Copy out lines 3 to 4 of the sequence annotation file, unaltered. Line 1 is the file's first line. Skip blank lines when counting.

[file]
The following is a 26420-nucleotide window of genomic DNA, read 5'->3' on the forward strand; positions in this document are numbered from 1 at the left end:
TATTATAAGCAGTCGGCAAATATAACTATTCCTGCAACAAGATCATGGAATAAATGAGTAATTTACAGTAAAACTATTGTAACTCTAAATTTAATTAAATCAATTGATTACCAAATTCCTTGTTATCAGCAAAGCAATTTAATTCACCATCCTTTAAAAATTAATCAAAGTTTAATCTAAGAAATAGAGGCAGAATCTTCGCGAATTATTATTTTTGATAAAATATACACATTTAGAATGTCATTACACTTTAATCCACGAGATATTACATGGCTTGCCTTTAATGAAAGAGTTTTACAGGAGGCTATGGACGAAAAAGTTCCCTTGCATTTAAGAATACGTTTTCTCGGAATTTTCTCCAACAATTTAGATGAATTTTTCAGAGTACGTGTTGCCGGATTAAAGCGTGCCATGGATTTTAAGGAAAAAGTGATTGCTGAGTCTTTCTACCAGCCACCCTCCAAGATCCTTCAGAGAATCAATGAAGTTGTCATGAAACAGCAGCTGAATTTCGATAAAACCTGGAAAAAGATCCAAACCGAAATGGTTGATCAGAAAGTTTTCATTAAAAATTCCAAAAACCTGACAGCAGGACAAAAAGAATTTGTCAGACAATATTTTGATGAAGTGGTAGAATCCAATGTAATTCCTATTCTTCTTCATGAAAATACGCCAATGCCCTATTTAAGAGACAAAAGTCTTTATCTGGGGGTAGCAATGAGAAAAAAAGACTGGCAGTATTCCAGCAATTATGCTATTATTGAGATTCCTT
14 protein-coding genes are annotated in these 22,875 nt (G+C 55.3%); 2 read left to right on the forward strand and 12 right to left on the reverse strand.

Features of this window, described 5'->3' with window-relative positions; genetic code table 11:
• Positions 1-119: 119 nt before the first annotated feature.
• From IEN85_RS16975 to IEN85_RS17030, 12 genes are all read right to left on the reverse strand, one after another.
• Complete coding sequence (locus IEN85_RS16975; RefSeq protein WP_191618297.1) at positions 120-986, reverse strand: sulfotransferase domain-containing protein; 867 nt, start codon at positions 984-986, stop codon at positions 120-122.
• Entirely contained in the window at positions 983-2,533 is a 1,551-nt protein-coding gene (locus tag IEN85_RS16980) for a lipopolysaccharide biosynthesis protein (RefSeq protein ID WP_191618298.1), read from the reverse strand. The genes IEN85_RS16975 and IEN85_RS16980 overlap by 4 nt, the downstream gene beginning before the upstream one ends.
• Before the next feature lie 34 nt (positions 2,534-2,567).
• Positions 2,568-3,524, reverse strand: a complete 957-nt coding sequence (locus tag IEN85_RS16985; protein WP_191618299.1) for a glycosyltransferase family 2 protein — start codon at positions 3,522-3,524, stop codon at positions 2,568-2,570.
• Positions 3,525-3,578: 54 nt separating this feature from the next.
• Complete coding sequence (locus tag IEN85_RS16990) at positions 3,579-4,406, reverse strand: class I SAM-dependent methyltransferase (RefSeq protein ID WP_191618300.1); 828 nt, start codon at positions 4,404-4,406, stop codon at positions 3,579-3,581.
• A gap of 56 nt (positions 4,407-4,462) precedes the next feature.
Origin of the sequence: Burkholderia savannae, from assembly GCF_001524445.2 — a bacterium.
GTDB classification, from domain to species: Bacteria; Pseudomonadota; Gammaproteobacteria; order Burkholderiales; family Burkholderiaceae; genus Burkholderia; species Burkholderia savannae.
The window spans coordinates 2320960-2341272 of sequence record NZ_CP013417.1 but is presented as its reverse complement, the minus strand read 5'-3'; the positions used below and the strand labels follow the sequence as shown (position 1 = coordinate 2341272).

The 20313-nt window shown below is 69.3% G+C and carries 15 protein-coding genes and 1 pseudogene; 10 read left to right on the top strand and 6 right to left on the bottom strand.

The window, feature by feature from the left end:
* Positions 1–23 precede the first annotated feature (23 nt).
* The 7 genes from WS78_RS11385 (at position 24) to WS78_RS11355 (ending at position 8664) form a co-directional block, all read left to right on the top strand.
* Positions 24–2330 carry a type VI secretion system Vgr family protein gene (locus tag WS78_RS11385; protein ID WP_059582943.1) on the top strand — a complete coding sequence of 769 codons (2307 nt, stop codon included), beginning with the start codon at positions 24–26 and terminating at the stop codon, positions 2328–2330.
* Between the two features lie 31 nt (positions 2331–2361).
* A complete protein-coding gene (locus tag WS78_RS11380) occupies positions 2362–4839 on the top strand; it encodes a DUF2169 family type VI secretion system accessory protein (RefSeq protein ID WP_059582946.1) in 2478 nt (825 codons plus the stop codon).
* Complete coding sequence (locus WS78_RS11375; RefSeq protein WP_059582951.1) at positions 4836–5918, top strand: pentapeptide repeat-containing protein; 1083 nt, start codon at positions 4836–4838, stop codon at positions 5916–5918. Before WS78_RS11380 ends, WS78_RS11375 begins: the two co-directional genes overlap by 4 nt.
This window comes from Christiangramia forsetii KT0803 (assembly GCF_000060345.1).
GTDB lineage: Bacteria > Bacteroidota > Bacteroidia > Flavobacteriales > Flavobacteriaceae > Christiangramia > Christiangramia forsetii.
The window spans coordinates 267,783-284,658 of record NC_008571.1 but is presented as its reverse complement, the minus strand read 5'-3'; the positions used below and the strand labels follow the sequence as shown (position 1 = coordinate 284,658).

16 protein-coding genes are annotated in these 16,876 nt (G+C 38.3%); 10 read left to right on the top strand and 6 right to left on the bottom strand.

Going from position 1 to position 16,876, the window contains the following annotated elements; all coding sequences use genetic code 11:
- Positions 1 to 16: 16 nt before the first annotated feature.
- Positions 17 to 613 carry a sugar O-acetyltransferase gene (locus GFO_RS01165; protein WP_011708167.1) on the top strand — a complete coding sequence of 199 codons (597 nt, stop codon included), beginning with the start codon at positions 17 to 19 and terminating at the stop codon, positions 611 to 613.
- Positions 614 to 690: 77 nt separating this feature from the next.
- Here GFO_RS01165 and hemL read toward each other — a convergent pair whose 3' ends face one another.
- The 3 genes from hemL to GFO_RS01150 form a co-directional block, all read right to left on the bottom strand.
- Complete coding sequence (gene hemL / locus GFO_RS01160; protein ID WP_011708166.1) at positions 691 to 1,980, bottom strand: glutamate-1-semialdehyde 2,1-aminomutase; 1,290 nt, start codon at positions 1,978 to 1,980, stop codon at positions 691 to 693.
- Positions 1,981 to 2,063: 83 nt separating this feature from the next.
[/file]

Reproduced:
14 protein-coding genes are annotated in these 22,875 nt (G+C 55.3%); 2 read left to right on the forward strand and 12 right to left on the reverse strand.

Features of this window, described 5'->3' with window-relative positions; genetic code table 11: